You Need XD!

Do you ever see a website, social media post, or billboard, and you just don’t get it? You shrug and think “maybe this wasn’t for me.” Maybe it was designed for you, but the creator’s strategy failed because they didn’t practice good XD.

Whether you hear it called User Experience (UX), Experience Design (XD), or Service Design, it’s all the same concept, and it could be the most important methodology for marketing professionals to understand. XD prioritizes embracing the audience, discovering what they need, and designing materials with a customer-centric approach. This strategy works for design as well as communication and PR. Approaching communications as a “user interaction experience,” rather than audience reception, leads to a message being better received. In XD, designers follow a Design Thinking process to create material for users. Whether you are writing an article, modifying a website, or designing business cards, you can use Design Thinking to enhance your product and better tell your story.

Understanding Your Audience (Empathize)

You probably think that you know who your audience is, but you may not, and you definitely can not afford to assume. You can best discover your audience by meeting them; only then will you know when and why they are interacting with your material and how you can enhance their experience. Are they reading an article while using public transportation? Are they viewing an advertisement before clicking “skip ad” on a video? If you are writing or designing content for a website, ask site users why they visit this site. What are they trying to accomplish? Ask yourself questions such as “how do users want to feel? What information do they need to make a decision? What is not clear?” The goal is to listen to the audience and create specifically for them —not for your brand— as the best brands are driven by their customers.

Defining the Problem

There is always a problem to be solved and you must identify what it is. Don’t forget that you are solving for a real person’s problem, not your company’s. Say you are creating an announcement to explain your company’s new sustainability initiatives. Your initial problem statement might sound like this: “Our company needs to build trust with existing customers and attract a new customer base by announcing the new green campaign.” While that is a true problem, prioritizing your audience will help you better solve it. Revise your statement to be more customer-centric: “Consumers have concerns about climate change and want to know how companies are practicing sustainability.” Your original company-driven goal will be met with this revised audience-focused problem statement, as you will be creating materials that serve your audience.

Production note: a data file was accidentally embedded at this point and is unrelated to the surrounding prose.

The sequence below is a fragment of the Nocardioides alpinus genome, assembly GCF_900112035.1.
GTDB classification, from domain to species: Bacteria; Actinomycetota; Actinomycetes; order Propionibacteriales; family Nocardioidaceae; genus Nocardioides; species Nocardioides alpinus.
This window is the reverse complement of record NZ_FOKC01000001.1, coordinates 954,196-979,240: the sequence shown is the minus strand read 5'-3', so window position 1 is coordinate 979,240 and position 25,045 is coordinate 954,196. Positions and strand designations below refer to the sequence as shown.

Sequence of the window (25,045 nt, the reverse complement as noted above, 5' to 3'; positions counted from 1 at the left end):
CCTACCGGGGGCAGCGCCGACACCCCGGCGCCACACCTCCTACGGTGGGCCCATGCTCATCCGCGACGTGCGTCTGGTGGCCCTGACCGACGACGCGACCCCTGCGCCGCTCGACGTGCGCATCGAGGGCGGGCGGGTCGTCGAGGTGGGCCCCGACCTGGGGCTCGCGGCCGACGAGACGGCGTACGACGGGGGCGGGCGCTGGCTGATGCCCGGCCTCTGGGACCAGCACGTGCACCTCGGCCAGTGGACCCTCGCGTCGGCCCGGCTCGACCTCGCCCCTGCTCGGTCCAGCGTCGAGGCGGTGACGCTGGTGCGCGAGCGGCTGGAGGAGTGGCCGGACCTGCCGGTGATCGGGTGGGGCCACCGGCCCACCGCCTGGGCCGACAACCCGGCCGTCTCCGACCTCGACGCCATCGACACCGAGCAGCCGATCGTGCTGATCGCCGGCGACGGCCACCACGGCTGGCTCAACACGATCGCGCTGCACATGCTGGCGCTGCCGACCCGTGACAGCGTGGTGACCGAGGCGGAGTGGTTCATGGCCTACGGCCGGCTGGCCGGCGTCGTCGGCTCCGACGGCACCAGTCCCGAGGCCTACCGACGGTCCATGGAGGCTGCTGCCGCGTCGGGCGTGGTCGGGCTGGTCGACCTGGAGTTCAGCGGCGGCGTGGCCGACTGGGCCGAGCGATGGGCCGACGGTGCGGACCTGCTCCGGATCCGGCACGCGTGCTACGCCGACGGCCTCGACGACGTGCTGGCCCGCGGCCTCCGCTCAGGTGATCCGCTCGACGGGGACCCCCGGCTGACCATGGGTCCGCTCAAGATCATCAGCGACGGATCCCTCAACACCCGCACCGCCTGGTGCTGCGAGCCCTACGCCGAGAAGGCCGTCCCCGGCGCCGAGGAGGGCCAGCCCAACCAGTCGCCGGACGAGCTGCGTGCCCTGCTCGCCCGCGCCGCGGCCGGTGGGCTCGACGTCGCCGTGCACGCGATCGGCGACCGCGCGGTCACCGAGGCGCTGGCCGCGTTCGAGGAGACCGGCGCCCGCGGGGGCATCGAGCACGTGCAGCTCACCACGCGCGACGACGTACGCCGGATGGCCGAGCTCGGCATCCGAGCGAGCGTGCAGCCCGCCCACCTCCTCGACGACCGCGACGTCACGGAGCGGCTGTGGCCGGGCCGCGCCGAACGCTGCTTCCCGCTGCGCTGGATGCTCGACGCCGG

Brainstorming (Ideation)

At this stage, your problem statement turns into a question. “How might we make our community aware of our green initiatives and reach a broader customer base?” Brainstorm and look for inspiration to plan ways to tell your story. Your first idea might be to post your announcement on your company’s social media platforms. Ideation allows you to think beyond basic ideas and dream of new and innovative ways to solve for your audience. A bold idea might be to air a commercial on TV explaining why your company is advocating for the earth. This method could be costly and out of reach, so think of ways to simplify the concept. You may decide that writing and sending a press release to reporters in your area could be more effective, and still allows for the possibility of your company being discussed on the air.

Prototyping

When you prototype, you are preparing for your final step: the usability test. These tests should be done with simple prototypes and not necessarily fully complete materials. By creating a minimum viable product (MVP) with your established layout and featured key messages, your sample group will be able to easily navigate and interpret your materials. You will be able to use the feedback that you received to complete your material(s).

Testing Your Materials

Conducting a usability test can be the most useful step in your design process. As the creator, you have a deep understanding of your content and believe that your material is straightforward and suitable for your audience. However, know that your perspective is not at all equal to your audience’s.

Usability tests can be heartbreaking. You might present your material(s) to a sample from your audience and find that they just don’t get it. Instinctually, you want to explain how they should interpret the material, but don’t intervene. When your material gets published, you won’t be present to explain it to every viewer. Let your audience discuss the material and tell you what they don’t understand. If a significant portion of your audience does not understand a point that you made, you need to revisit that part of the material.

That’s XD!

While typical business thinking asks you to solve a problem, Design Thinking asks you to spend time understanding your purpose and creating a strategy that you know will be a success. The process is getting more and more popular because it really works. And it makes sense, doesn’t it? A customer-centric approach will better serve your audience, in turn, meeting your company’s goals.

-Julie Hildebrand

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